Mother Moore, one of the pioneers of Black Cultural Archive, Brixton.


The week started off with bang for me after perusing a written synopsis on “The Undercommons” by Stefano Harney and Fred Moten, followed by lectures on the 4th of December in the MAFA Chelsea College of Arts studio space.  This week four days’ workshop led by Mr. Paul Goodwin, director of Train, “Trans National Art, Identity and Nations,” explored the definition of the Undercommons, sociality and collectivity that pushes against neoliberal ideologies.

The question on what is blackness, caused me to think as we discussed in depth its meaning and cultural connotations.  I soon realized what blackness meant to me as a Caribbean national, is of a total different denotation to people in Western and Europe societies.  Blackness in South America alludes to ethos of social acculturation among and across ethnic lines in the way we dress, dance, speak, our beliefs systems and even the food we eat.  One classmate described blackness as limitlessness, a perfect description of the Caribbean society here and abroad.

The discussion continued in Brixton at the Black Cultural Archive, where the MA students viewed slides of the founding leader the late Len K Garrison and other pioneers while we listened to the major role they played in the development of the Centre’s exhibition space and reading room.  It was admirable that the among these pioneers were women who stood up for a just cause and rallied for change and improvement in the black community in Brixton, for example strong women like Mother Moore who knew and associated with the late Martin Luther King and Claudia Jones who organized the Caribbean carnival celebration which was held in Nottingham.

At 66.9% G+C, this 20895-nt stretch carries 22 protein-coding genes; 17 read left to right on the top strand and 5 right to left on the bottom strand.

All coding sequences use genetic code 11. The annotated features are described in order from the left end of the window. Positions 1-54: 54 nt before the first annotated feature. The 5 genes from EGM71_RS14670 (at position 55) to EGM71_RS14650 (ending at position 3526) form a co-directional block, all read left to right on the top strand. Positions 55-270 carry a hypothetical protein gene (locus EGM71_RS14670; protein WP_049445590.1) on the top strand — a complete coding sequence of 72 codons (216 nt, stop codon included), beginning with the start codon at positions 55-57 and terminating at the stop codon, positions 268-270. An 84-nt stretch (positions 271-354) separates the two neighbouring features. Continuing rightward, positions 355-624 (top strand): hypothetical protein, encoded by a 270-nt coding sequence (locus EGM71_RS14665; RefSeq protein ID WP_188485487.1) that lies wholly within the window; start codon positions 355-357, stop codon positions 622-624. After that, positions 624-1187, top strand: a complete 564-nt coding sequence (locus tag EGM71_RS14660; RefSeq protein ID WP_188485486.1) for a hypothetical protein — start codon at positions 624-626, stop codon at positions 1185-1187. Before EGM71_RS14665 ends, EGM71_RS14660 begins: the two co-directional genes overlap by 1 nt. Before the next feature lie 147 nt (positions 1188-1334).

Later I viewed the  Henry Tate’s monument situated in front of the Tate library in Brixton next door to the Black Cultural Archive and discovered that the metal template relief  beneath my feet were inspired by  cane fields.  I was not surprised, since the foundation of my research began with the Tate’s family connection to South America sugar industry.  However in the process of understanding Britain’s connection to black history, another  Pandora’s Box was opened on a  seemingly complicated history of the Irish and Turkish nations, as I toured Vauzhall  and viewed Iconic sites.  I concluded that the term “Undercommons” was not just referring to one specific community of people, but encapsulate every ethnicity, gender and working class who have been deemed the underdogs.